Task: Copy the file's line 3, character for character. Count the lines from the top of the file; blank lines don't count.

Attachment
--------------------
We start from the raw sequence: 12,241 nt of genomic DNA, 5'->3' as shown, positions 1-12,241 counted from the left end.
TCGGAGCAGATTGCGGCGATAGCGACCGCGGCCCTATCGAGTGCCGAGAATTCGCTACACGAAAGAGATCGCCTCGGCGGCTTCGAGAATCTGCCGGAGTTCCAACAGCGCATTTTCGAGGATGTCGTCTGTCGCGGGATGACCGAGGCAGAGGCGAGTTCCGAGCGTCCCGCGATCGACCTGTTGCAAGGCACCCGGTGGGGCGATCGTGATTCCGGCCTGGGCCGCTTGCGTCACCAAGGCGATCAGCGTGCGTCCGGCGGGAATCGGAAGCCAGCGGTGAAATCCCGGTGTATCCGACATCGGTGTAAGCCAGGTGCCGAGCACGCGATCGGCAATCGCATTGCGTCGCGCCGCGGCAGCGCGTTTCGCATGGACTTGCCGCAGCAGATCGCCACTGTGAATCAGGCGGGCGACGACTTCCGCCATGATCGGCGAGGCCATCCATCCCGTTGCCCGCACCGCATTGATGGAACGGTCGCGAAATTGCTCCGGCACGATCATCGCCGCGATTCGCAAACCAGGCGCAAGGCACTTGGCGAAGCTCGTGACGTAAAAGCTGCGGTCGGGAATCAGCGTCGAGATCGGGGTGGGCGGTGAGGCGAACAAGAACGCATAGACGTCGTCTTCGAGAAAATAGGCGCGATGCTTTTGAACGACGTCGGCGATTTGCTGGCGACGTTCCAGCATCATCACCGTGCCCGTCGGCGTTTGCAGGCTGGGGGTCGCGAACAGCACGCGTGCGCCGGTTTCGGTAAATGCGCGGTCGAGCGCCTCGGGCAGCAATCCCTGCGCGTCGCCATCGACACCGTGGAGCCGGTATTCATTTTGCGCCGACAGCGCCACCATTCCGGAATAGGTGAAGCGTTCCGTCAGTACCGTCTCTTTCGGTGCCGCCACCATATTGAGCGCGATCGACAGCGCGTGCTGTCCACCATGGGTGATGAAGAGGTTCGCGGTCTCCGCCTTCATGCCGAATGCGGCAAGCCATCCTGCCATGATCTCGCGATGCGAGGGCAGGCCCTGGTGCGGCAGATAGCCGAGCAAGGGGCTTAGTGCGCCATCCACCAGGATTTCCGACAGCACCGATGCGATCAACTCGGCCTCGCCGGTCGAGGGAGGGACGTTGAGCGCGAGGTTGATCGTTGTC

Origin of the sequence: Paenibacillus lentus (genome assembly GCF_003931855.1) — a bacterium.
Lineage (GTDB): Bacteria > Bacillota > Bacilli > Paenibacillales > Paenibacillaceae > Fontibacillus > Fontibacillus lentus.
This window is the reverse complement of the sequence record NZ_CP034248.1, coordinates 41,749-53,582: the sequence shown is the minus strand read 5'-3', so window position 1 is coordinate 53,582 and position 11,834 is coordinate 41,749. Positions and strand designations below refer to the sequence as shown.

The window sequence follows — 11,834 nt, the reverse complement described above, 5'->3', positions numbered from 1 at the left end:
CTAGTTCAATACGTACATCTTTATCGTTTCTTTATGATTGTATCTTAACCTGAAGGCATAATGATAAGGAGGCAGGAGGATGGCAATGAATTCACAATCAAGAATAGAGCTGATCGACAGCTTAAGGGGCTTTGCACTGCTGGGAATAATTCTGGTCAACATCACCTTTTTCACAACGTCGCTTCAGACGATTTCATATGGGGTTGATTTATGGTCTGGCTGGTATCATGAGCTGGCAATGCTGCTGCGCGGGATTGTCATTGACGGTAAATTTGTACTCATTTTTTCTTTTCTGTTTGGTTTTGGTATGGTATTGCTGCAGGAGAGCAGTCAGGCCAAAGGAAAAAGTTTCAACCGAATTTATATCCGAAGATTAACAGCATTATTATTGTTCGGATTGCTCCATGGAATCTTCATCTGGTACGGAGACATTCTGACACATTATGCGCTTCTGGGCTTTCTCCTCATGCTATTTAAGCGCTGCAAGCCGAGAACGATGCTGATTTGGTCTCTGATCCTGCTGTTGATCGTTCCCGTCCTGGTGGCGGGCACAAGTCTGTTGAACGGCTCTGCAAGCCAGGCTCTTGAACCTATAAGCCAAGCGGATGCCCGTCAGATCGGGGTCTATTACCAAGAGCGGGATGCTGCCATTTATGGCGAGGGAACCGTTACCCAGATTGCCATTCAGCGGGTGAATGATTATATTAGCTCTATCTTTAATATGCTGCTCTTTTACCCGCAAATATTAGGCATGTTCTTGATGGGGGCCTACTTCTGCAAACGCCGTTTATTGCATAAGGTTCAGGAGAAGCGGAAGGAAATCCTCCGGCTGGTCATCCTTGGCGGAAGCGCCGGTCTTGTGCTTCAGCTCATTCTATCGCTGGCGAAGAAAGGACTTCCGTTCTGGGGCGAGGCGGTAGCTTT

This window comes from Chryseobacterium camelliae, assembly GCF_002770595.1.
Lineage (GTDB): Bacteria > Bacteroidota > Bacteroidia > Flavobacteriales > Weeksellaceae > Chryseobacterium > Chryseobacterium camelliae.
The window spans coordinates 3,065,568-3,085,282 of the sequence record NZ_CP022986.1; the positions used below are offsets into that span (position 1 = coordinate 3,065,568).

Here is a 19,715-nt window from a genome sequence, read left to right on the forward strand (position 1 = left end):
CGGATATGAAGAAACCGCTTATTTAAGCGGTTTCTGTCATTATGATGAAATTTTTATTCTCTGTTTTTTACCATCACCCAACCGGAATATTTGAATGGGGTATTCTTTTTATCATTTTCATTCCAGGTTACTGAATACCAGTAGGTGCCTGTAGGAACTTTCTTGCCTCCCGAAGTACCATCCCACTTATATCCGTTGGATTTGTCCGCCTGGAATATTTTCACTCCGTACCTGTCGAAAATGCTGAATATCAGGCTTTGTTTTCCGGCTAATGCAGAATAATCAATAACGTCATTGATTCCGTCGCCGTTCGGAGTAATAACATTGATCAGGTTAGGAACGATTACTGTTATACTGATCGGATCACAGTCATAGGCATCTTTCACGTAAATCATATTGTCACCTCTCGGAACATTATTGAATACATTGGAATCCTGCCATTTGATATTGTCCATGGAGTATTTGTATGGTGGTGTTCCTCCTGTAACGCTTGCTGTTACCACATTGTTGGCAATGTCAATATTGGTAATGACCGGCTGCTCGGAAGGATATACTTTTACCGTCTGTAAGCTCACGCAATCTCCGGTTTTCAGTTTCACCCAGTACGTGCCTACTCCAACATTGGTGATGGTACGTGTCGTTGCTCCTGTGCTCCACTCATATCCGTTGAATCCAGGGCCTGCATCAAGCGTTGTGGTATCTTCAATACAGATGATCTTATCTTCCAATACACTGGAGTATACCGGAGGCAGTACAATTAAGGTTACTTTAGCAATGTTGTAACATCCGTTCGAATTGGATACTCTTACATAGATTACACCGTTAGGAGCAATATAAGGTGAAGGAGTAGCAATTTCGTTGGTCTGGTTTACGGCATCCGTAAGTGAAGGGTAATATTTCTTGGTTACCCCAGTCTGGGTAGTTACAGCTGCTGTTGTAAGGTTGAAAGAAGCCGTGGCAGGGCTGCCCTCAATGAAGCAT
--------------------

Origin of the sequence: Paenibacillus lentus (genome assembly GCF_003931855.1) — a bacterium.